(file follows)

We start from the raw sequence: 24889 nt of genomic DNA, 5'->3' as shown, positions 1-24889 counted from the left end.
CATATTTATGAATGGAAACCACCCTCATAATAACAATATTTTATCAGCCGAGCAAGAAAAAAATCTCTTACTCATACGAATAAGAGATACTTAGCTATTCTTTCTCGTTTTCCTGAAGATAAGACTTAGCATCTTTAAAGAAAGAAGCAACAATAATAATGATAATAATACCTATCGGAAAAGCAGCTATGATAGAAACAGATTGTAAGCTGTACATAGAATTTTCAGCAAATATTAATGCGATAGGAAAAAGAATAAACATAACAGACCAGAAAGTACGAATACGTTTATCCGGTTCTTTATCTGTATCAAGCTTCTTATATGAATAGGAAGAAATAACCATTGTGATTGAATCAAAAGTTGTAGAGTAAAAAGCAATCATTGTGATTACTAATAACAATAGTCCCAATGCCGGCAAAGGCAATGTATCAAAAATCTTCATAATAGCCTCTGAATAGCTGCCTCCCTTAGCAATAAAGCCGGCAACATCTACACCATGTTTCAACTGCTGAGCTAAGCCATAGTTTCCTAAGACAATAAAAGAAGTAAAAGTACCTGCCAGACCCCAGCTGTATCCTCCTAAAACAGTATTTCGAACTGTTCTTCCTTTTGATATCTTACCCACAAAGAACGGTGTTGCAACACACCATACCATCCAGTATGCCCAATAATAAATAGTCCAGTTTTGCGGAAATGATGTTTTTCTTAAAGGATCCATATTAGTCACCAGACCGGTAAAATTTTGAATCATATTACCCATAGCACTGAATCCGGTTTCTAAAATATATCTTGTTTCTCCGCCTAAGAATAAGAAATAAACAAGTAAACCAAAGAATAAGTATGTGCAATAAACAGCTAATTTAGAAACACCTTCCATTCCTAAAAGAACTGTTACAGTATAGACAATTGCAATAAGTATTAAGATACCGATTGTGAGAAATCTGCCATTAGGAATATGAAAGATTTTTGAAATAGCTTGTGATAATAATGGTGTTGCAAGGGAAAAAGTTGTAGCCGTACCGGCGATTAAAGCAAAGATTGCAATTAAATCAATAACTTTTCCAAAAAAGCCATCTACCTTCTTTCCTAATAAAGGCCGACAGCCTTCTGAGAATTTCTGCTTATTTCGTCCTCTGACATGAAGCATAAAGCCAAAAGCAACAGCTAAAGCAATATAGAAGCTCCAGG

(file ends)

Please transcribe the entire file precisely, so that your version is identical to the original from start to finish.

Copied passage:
We start from the raw sequence: 24889 nt of genomic DNA, 5'->3' as shown, positions 1-24889 counted from the left end.
CATATTTATGAATGGAAACCACCCTCATAATAACAATATTTTATCAGCCGAGCAAGAAAAAAATCTCTTACTCATACGAATAAGAGATACTTAGCTATTCTTTCTCGTTTTCCTGAAGATAAGACTTAGCATCTTTAAAGAAAGAAGCAACAATAATAATGATAATAATACCTATCGGAAAAGCAGCTATGATAGAAACAGATTGTAAGCTGTACATAGAATTTTCAGCAAATATTAATGCGATAGGAAAAAGAATAAACATAACAGACCAGAAAGTACGAATACGTTTATCCGGTTCTTTATCTGTATCAAGCTTCTTATATGAATAGGAAGAAATAACCATTGTGATTGAATCAAAAGTTGTAGAGTAAAAAGCAATCATTGTGATTACTAATAACAATAGTCCCAATGCCGGCAAAGGCAATGTATCAAAAATCTTCATAATAGCCTCTGAATAGCTGCCTCCCTTAGCAATAAAGCCGGCAACATCTACACCATGTTTCAACTGCTGAGCTAAGCCATAGTTTCCTAAGACAATAAAAGAAGTAAAAGTACCTGCCAGACCCCAGCTGTATCCTCCTAAAACAGTATTTCGAACTGTTCTTCCTTTTGATATCTTACCCACAAAGAACGGTGTTGCAACACACCATACCATCCAGTATGCCCAATAATAAATAGTCCAGTTTTGCGGAAATGATGTTTTTCTTAAAGGATCCATATTAGTCACCAGACCGGTAAAATTTTGAATCATATTACCCATAGCACTGAATCCGGTTTCTAAAATATATCTTGTTTCTCCGCCTAAGAATAAGAAATAAACAAGTAAACCAAAGAATAAGTATGTGCAATAAACAGCTAATTTAGAAACACCTTCCATTCCTAAAAGAACTGTTACAGTATAGACAATTGCAATAAGTATTAAGATACCGATTGTGAGAAATCTGCCATTAGGAATATGAAAGATTTTTGAAATAGCTTGTGATAATAATGGTGTTGCAAGGGAAAAAGTTGTAGCCGTACCGGCGATTAAAGCAAAGATTGCAATTAAATCAATAACTTTTCCAAAAAAGCCATCTACCTTCTTTCCTAATAAAGGCCGACAGCCTTCTGAGAATTTCTGCTTATTTCGTCCTCTGACATGAAGCATAAAGCCAAAAGCAACAGCTAAAGCAATATAGAAGCTCCAGG